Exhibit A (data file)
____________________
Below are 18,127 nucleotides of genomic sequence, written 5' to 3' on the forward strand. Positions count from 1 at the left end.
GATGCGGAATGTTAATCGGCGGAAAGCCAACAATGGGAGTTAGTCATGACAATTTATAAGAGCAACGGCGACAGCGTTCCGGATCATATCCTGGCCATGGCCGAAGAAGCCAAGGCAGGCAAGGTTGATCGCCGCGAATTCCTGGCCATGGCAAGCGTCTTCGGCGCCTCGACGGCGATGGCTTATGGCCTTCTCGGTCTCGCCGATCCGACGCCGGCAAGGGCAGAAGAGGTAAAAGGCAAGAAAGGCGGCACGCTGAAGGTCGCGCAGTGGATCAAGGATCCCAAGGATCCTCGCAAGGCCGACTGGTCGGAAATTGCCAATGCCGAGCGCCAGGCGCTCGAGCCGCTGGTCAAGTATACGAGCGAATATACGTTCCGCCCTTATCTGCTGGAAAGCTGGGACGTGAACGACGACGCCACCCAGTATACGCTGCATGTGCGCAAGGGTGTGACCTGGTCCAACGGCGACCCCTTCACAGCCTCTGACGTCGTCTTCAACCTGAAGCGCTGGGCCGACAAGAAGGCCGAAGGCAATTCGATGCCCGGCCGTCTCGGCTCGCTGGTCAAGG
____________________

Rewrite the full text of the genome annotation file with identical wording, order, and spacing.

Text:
Below are 18,127 nucleotides of genomic sequence, written 5' to 3' on the forward strand. Positions count from 1 at the left end.
GATGCGGAATGTTAATCGGCGGAAAGCCAACAATGGGAGTTAGTCATGACAATTTATAAGAGCAACGGCGACAGCGTTCCGGATCATATCCTGGCCATGGCCGAAGAAGCCAAGGCAGGCAAGGTTGATCGCCGCGAATTCCTGGCCATGGCAAGCGTCTTCGGCGCCTCGACGGCGATGGCTTATGGCCTTCTCGGTCTCGCCGATCCGACGCCGGCAAGGGCAGAAGAGGTAAAAGGCAAGAAAGGCGGCACGCTGAAGGTCGCGCAGTGGATCAAGGATCCCAAGGATCCTCGCAAGGCCGACTGGTCGGAAATTGCCAATGCCGAGCGCCAGGCGCTCGAGCCGCTGGTCAAGTATACGAGCGAATATACGTTCCGCCCTTATCTGCTGGAAAGCTGGGACGTGAACGACGACGCCACCCAGTATACGCTGCATGTGCGCAAGGGTGTGACCTGGTCCAACGGCGACCCCTTCACAGCCTCTGACGTCGTCTTCAACCTGAAGCGCTGGGCCGACAAGAAGGCCGAAGGCAATTCGATGCCCGGCCGTCTCGGCTCGCTGGTCAAGG